In this season of festivities, the Washington region is awash in receptions, dinners, and other gatherings prominently featuring pork and other fatty meats, high cholesterol starches and alcohol of all varieties.
Health experts are concerned that this ritualistic feeding frenzy is a contributing factor to the increasing rates of obesity and diabetes, particularly amongst youth, African Americans, and Latinos in the nation’s capitol.
While the District’s adult obesity rate is just 21.7 percent (the country’s second lowest), when the overweight rate is combined with the rate of obesity, according to a report by the Trust for America’s Health and the Robert Wood Johnson Foundation, 54.8 percent of District residents fall within this pool. This data also suggests that over a third of the District’s adults who are either African American or low income (earning less than $15,000 per year) are obese. Moreover, the report indicates that 1 in 5 children and adolescents in the District are obese, more than quadruple the rate two generations ago.
While the quantity of food consumed and physical exercise are major contributors to the rise of obesity in the nation’s capitol, some point to the absence of healthy food sources as a critical factor in the District’s poor health stats.
Experts such as Dr. Maya Rockeymoore, who directs Leadership for Healthy Communities, refers to the scarcity of quality foods, particularly in African American and Latino neighborhoods as “healthy food deserts.” While a desert usually conjures up images of sand, blowing shrubs, and plains with no water, Rockeymoore and other health advocates correctly describe “food deserts” as places where fresh food (produce and meats) is difficult to obtain. However, in these same neighborhoods,fast food restaurants such as McDonald’s, Chinese carry-outs, and small convenience stores are abundant. Rockeymoore contends these calorie-rich, but vitamin-deficient food sources in low income neighborhoods are particular contributors to the disproportionate health issues faced by residents of these communities.
A study by the U.S. Department of Agriculture found that more than 23 million Americans, including 6.5 million children, live in low-income urban and rural neighborhoods where the closest supermarket is more than one mile from their homes.
What causes food desertification?
While it would be nice to have healthy food options like Whole Foods, Wegmans, and Trader Joe’s in every neighborhood in the District, the fact of the matter is that “certain stores tend not to locate in area where they don’t believe there is adequate demand by their target customers to support them,” says Rockeymoore.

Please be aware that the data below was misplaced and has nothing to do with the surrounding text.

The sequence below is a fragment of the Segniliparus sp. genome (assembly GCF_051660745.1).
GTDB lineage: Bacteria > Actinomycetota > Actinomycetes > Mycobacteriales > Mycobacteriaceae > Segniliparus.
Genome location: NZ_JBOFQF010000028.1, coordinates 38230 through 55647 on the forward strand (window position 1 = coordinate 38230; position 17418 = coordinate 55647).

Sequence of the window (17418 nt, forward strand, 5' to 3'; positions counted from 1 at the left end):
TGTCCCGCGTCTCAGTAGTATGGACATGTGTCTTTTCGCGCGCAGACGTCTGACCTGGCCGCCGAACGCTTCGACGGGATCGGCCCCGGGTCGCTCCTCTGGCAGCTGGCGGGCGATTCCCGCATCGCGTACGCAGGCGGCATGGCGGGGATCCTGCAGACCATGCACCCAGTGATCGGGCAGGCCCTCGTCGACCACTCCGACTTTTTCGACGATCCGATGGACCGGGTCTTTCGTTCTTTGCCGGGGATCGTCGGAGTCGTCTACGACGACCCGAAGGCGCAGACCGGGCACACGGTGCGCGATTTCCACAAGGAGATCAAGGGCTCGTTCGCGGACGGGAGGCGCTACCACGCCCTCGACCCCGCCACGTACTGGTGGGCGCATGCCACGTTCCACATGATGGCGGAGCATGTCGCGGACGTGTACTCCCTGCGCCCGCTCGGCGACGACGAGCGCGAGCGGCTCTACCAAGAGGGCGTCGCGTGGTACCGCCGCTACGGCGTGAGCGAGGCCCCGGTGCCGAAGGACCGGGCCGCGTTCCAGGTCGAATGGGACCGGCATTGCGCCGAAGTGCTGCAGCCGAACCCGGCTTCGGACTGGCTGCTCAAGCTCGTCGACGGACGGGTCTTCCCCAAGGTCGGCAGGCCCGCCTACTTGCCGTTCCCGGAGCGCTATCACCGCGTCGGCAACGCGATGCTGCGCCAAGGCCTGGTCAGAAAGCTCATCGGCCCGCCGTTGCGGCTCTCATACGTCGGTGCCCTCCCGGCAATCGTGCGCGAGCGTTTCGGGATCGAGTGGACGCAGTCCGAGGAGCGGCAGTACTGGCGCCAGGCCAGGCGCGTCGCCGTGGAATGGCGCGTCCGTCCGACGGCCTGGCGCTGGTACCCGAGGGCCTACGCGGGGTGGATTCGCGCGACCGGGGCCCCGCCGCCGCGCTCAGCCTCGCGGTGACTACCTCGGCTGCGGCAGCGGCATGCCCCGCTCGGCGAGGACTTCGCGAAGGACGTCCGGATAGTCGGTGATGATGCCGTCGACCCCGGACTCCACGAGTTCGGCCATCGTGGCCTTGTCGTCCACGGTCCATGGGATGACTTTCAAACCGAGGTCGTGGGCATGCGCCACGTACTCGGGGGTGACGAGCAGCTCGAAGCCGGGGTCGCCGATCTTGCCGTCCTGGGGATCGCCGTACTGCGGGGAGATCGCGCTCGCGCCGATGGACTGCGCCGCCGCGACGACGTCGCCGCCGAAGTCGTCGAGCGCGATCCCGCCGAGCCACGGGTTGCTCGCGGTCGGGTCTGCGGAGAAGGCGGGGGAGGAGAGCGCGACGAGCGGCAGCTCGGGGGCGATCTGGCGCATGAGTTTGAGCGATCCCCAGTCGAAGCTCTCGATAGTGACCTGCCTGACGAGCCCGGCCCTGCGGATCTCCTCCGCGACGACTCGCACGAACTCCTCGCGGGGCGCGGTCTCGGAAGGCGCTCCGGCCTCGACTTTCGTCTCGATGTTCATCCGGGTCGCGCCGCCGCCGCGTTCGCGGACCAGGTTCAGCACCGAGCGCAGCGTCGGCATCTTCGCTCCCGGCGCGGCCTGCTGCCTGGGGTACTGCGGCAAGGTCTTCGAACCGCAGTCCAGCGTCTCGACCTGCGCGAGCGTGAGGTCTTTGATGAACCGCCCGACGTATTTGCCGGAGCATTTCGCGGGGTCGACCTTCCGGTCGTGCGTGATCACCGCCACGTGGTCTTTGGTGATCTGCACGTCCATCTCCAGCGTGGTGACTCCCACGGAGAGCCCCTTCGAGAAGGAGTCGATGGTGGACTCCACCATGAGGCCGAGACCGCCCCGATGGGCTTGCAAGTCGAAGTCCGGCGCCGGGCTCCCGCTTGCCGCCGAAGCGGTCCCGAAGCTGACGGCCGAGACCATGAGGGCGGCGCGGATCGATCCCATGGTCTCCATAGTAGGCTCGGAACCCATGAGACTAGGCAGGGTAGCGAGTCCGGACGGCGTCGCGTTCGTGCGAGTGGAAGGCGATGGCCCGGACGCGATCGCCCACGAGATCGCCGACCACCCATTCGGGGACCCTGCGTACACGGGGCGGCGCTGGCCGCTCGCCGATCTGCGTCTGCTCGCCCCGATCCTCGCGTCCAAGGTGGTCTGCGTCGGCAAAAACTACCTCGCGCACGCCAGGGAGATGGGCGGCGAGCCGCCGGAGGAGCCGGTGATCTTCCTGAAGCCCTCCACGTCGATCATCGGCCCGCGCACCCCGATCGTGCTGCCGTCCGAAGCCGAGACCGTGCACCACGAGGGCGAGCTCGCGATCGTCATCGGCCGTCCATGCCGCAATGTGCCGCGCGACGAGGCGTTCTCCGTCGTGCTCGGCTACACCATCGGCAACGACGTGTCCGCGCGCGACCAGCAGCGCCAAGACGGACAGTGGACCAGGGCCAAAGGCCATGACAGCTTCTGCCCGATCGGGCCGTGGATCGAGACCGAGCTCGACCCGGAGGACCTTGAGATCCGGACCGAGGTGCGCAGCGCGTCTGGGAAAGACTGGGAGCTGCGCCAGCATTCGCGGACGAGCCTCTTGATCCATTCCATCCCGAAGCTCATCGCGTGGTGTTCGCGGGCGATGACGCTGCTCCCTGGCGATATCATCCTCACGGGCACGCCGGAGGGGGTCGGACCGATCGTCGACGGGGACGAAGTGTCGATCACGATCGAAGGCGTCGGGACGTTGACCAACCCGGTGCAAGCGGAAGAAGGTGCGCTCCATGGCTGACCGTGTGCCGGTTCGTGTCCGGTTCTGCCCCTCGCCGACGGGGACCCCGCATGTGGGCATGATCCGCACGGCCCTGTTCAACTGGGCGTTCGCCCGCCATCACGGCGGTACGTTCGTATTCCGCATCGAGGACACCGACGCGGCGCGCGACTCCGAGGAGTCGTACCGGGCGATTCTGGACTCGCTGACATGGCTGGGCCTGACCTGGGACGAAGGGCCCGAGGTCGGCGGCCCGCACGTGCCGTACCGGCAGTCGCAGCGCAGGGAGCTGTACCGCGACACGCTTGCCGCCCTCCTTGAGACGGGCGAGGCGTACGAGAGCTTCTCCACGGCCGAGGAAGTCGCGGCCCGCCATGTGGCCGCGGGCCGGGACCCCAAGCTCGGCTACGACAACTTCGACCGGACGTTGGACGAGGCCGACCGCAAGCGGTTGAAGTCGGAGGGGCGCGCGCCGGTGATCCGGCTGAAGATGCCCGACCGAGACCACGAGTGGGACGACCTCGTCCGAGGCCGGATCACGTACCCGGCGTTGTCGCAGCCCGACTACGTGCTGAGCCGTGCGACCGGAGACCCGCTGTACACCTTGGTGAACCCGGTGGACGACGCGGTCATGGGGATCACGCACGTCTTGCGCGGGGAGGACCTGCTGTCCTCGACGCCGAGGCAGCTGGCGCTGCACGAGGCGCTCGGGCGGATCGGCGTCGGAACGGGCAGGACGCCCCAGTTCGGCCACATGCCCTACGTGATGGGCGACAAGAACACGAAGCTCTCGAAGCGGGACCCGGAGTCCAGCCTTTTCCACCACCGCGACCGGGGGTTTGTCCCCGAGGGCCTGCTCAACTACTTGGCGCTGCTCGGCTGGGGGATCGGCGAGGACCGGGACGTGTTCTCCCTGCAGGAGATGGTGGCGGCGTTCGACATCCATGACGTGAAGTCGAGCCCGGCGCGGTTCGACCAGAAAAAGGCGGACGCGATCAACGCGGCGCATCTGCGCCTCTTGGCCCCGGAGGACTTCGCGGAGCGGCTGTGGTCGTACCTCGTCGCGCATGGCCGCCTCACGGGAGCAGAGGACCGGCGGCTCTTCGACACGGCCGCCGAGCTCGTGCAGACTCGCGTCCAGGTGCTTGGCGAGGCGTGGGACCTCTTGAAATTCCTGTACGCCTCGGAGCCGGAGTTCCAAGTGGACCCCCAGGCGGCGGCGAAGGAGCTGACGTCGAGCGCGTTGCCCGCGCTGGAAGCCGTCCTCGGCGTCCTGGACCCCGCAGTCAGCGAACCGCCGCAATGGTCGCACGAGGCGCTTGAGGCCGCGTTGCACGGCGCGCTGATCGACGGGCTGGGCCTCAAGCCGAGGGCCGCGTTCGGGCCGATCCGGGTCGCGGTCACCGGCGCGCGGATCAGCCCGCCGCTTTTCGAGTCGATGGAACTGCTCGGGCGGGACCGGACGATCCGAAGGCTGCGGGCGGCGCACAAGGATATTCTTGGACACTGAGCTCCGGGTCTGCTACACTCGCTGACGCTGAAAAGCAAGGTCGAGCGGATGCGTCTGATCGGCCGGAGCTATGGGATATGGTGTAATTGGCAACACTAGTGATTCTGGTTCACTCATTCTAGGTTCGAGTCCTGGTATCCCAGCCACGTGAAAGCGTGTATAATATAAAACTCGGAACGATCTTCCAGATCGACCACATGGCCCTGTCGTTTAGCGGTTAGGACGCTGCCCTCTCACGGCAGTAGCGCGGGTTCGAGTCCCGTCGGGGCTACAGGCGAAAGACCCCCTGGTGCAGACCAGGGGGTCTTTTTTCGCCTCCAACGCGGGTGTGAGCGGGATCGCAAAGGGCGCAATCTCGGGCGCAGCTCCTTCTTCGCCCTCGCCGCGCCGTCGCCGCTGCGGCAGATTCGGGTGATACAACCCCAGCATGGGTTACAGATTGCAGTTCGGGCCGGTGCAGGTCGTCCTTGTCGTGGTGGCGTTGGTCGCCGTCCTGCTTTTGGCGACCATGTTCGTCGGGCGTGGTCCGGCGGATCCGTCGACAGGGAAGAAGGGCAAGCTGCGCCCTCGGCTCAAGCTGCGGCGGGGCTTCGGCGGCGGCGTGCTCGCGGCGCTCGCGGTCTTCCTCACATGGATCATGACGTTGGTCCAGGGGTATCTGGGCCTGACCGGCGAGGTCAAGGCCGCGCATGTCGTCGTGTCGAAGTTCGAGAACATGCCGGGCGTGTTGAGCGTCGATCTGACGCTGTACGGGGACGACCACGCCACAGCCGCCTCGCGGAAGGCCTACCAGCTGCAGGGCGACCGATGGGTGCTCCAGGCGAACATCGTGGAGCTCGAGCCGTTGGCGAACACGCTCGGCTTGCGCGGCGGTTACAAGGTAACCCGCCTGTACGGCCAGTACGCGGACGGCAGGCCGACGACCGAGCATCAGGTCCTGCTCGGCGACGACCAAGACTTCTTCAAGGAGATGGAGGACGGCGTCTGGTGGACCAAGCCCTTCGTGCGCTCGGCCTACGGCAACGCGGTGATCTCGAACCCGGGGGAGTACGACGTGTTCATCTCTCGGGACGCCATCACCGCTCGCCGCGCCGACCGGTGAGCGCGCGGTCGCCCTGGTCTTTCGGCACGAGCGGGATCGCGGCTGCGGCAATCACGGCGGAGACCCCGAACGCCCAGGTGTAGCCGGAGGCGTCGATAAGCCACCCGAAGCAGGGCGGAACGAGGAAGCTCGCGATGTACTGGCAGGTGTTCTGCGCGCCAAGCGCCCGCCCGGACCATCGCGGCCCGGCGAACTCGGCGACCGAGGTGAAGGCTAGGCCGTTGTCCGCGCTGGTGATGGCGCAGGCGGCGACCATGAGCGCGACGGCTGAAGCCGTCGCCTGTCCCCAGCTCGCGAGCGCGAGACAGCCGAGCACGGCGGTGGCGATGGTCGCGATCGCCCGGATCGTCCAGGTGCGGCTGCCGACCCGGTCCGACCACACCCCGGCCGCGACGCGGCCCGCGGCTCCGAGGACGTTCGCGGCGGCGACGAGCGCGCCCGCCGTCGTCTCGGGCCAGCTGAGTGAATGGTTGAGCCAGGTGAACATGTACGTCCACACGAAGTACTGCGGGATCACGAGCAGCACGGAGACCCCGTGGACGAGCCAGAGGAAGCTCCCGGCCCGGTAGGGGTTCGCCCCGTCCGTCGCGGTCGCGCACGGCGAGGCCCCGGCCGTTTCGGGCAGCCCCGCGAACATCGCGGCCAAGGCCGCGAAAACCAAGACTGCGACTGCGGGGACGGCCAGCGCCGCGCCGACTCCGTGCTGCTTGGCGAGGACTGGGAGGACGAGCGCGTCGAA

Perhaps not by coincidence, Rockeymoore’s husband, Congressman Elijah Cummings (D-MD) last year co-sponsored H.R. 4971, Greening Food Deserts Act, to encourage local agricultural production and increase the availability of fresh food in urban areas.
Such efforts by federal and local stakeholders to change the healthy food landscape can make a difference asserts Rockeymoore.
On the federal level, Rockeymoore points to the Healthy Food Financing Initiative a cornerstone of First Lady Michelle Obama’s Let’s Move! project. In partnership with three key Departments: Treasury, USDA, and Health and Human Services, the initiative seeks to leverage public funds to support private efforts to bring healthy foods to underserved communities. Thus far, at least one local non-profit, the Anacostia Economic Development Corporation, was awarded $800,000 to build a 20,000 square foot full-service grocery store in DC’s Ward 8.
Rockeymoore also highlights the work of the Healthy Corner Stores Network, a private coalition dedicated to increasing the availability and sales of healthy, affordable foods through small-scale stores in underserved communities. According to Rockeymoore, through this initiative, some DC area convenience stores have received funding to purchase refrigerators that allow them to carry and sale fresh fruits and vegetables to otherwise underserved.
The arts community also has a role to play according to Philadelphia-based natural foods culinary consultant turned filmmaker, Joni Bishop. Recently, Bishop produced “The Corner Store Kids,” a short documentary that reveals the connection between deplorable school lunches in inner cities and the relationship between students and the corner store. Bishop’s next project called Get Schooled, is an initiative that seeks to inspire hip-hip artists to take charge of promoting healthy and clean eating, losing weight.
This is the type of effort that advocates like Rockeymoore believe is essential to address the healthy food deserts that permeate neighborhoods in the District, Maryland, and Virginia alike.
Rockeymoore predicts that even after the area’s new planned Walmart stores are constructed, there are still going to be a dearth of full-scale supermarkets. Thus, she suggests innovative strategies for bringing fresh and healthy foods into food deserts such as community gardens, farmers’ markets, and mobile healthy food trucks and carts.
Perhaps this holistic approach to replacing food deserts with healthy food valleys, and making healthy eating fresh and cool, will be the right formula for ending obesity and other chronic diseases that plague African Americans and low income residents of the Washington region in the new year and beyond.